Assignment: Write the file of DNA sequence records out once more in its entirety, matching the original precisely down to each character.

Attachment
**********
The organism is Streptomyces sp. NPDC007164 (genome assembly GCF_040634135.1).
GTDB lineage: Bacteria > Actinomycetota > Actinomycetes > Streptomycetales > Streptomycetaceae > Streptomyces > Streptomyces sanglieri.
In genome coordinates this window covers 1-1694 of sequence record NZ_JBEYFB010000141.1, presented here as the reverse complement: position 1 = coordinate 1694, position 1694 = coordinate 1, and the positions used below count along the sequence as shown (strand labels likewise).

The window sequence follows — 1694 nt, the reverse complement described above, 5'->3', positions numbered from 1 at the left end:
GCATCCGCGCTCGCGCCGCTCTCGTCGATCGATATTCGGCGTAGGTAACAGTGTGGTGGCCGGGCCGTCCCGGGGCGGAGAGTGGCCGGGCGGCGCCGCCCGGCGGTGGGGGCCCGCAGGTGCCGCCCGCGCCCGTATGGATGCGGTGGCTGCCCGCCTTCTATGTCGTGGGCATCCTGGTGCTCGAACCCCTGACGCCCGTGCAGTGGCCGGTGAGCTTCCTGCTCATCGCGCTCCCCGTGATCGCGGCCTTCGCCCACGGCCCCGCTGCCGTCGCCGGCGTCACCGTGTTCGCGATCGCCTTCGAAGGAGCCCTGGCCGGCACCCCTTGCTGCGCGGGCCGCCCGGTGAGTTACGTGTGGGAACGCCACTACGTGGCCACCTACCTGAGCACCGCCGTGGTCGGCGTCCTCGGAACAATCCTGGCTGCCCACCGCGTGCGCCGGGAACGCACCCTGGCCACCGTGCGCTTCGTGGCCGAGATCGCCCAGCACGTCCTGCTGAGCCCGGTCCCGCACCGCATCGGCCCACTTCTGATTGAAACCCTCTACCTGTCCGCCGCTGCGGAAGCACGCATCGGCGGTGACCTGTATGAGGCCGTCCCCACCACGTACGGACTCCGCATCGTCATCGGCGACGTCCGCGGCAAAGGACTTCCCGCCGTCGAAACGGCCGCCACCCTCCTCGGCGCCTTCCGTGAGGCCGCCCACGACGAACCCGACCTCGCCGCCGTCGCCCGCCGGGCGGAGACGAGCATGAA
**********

The organism is Streptomyces sp. NPDC007164 (genome assembly GCF_040634135.1).
GTDB lineage: Bacteria > Actinomycetota > Actinomycetes > Streptomycetales > Streptomycetaceae > Streptomyces > Streptomyces sanglieri.
In genome coordinates this window covers 1-1694 of sequence record NZ_JBEYFB010000141.1, presented here as the reverse complement: position 1 = coordinate 1694, position 1694 = coordinate 1, and the positions used below count along the sequence as shown (strand labels likewise).

The window sequence follows — 1694 nt, the reverse complement described above, 5'->3', positions numbered from 1 at the left end:
GCATCCGCGCTCGCGCCGCTCTCGTCGATCGATATTCGGCGTAGGTAACAGTGTGGTGGCCGGGCCGTCCCGGGGCGGAGAGTGGCCGGGCGGCGCCGCCCGGCGGTGGGGGCCCGCAGGTGCCGCCCGCGCCCGTATGGATGCGGTGGCTGCCCGCCTTCTATGTCGTGGGCATCCTGGTGCTCGAACCCCTGACGCCCGTGCAGTGGCCGGTGAGCTTCCTGCTCATCGCGCTCCCCGTGATCGCGGCCTTCGCCCACGGCCCCGCTGCCGTCGCCGGCGTCACCGTGTTCGCGATCGCCTTCGAAGGAGCCCTGGCCGGCACCCCTTGCTGCGCGGGCCGCCCGGTGAGTTACGTGTGGGAACGCCACTACGTGGCCACCTACCTGAGCACCGCCGTGGTCGGCGTCCTCGGAACAATCCTGGCTGCCCACCGCGTGCGCCGGGAACGCACCCTGGCCACCGTGCGCTTCGTGGCCGAGATCGCCCAGCACGTCCTGCTGAGCCCGGTCCCGCACCGCATCGGCCCACTTCTGATTGAAACCCTCTACCTGTCCGCCGCTGCGGAAGCACGCATCGGCGGTGACCTGTATGAGGCCGTCCCCACCACGTACGGACTCCGCATCGTCATCGGCGACGTCCGCGGCAAAGGACTTCCCGCCGTCGAAACGGCCGCCACCCTCCTCGGCGCCTTCCGTGAGGCCGCCCACGACGAACCCGACCTCGCCGCCGTCGCCCGCCGGGCGGAGACGAGCATGAA